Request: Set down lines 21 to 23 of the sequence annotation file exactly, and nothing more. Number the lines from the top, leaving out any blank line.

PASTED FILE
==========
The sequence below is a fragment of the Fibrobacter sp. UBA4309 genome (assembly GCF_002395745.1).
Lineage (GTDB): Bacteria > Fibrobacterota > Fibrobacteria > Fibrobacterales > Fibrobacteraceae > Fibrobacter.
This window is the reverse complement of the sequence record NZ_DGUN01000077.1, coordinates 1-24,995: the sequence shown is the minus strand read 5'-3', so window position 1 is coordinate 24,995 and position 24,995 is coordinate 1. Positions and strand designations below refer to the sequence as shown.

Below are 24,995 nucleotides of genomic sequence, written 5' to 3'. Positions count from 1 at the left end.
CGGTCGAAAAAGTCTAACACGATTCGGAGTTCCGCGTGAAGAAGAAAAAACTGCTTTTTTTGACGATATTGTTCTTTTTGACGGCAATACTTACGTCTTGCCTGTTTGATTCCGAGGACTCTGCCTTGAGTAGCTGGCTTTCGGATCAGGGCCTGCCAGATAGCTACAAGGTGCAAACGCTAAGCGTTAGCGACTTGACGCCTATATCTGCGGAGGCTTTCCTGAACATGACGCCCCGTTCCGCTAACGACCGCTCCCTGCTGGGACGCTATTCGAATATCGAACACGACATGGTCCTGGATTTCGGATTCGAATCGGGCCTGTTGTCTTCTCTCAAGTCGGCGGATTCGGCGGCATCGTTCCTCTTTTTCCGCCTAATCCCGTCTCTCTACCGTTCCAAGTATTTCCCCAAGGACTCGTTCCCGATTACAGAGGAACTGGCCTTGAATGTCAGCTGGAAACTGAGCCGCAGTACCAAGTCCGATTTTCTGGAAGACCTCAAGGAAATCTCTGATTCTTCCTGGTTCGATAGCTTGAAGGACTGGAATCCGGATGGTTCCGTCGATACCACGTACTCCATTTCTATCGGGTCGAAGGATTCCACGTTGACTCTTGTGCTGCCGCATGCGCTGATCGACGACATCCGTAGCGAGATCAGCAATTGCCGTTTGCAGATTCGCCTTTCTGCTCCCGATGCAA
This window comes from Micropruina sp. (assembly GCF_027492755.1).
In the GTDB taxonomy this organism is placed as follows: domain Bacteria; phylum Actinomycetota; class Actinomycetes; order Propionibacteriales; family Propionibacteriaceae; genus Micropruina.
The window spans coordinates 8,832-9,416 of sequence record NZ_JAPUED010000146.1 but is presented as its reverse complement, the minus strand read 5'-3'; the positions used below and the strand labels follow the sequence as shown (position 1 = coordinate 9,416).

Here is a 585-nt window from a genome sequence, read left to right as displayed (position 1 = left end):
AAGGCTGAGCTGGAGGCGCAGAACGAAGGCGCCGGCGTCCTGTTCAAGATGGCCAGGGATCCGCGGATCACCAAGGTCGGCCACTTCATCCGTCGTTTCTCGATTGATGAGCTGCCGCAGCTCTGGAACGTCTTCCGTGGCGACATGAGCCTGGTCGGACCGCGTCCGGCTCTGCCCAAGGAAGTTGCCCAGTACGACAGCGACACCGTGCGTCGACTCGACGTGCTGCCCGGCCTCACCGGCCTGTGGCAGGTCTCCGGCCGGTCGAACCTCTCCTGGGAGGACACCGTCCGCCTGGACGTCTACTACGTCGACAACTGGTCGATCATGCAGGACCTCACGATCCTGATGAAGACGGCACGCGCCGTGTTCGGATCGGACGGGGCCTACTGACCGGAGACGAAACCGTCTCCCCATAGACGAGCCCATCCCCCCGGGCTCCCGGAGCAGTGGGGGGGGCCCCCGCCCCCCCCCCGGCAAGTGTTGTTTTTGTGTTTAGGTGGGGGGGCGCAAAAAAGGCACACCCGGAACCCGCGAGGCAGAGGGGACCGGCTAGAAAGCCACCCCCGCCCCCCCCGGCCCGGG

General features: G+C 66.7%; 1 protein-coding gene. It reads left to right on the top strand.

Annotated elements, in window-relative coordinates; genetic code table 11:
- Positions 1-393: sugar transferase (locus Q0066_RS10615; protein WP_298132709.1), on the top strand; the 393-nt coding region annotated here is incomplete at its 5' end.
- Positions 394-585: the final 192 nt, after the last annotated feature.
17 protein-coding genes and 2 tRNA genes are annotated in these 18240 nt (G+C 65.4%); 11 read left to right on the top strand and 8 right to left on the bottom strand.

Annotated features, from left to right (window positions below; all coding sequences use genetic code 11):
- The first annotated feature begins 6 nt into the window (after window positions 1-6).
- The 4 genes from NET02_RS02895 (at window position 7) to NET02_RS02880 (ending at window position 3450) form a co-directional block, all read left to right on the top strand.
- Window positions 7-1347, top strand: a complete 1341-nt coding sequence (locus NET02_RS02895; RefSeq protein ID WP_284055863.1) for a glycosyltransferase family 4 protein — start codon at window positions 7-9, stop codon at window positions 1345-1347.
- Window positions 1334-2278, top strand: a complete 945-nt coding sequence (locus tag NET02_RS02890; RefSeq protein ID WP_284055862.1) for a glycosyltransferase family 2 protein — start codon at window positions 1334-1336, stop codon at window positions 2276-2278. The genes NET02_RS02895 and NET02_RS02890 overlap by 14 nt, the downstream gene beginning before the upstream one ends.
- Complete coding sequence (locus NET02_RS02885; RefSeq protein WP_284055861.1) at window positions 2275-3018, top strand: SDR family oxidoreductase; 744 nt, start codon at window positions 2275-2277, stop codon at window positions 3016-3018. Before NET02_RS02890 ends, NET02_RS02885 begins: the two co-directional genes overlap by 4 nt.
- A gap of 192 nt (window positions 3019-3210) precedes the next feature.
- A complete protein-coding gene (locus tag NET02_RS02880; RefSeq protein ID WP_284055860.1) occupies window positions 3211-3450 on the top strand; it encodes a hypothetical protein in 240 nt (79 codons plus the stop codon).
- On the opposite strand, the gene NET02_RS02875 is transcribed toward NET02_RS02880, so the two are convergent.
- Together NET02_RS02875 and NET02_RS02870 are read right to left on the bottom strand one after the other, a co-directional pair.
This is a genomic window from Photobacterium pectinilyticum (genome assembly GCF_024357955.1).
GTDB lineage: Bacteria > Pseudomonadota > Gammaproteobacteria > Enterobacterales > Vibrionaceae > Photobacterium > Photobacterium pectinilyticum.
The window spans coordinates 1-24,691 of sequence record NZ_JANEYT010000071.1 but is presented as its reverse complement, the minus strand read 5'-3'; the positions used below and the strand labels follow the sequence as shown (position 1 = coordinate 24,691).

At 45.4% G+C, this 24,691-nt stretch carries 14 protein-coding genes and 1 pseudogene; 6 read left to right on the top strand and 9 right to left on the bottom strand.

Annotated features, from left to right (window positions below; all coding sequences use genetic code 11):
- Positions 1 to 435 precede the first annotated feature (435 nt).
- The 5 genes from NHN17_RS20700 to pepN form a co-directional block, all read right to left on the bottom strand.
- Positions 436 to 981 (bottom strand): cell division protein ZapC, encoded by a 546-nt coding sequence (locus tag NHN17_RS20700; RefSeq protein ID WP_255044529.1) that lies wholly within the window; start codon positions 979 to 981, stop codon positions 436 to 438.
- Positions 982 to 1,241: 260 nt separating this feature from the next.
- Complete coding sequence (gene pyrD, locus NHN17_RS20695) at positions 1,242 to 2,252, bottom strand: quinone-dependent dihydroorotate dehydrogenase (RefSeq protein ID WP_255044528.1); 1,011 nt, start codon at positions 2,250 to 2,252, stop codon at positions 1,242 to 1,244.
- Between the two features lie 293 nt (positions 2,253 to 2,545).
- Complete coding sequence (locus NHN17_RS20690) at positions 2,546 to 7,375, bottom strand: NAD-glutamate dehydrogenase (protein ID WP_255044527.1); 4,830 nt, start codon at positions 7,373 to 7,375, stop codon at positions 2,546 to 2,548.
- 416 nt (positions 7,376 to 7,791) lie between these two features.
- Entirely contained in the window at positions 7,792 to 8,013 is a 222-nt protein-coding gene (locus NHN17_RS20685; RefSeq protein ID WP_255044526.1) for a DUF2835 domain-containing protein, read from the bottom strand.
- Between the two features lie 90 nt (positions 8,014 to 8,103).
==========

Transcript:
- Complete coding sequence (locus NET02_RS02885; RefSeq protein WP_284055861.1) at window positions 2275-3018, top strand: SDR family oxidoreductase; 744 nt, start codon at window positions 2275-2277, stop codon at window positions 3016-3018. Before NET02_RS02890 ends, NET02_RS02885 begins: the two co-directional genes overlap by 4 nt.
- A gap of 192 nt (window positions 3019-3210) precedes the next feature.
- A complete protein-coding gene (locus tag NET02_RS02880; RefSeq protein ID WP_284055860.1) occupies window positions 3211-3450 on the top strand; it encodes a hypothetical protein in 240 nt (79 codons plus the stop codon).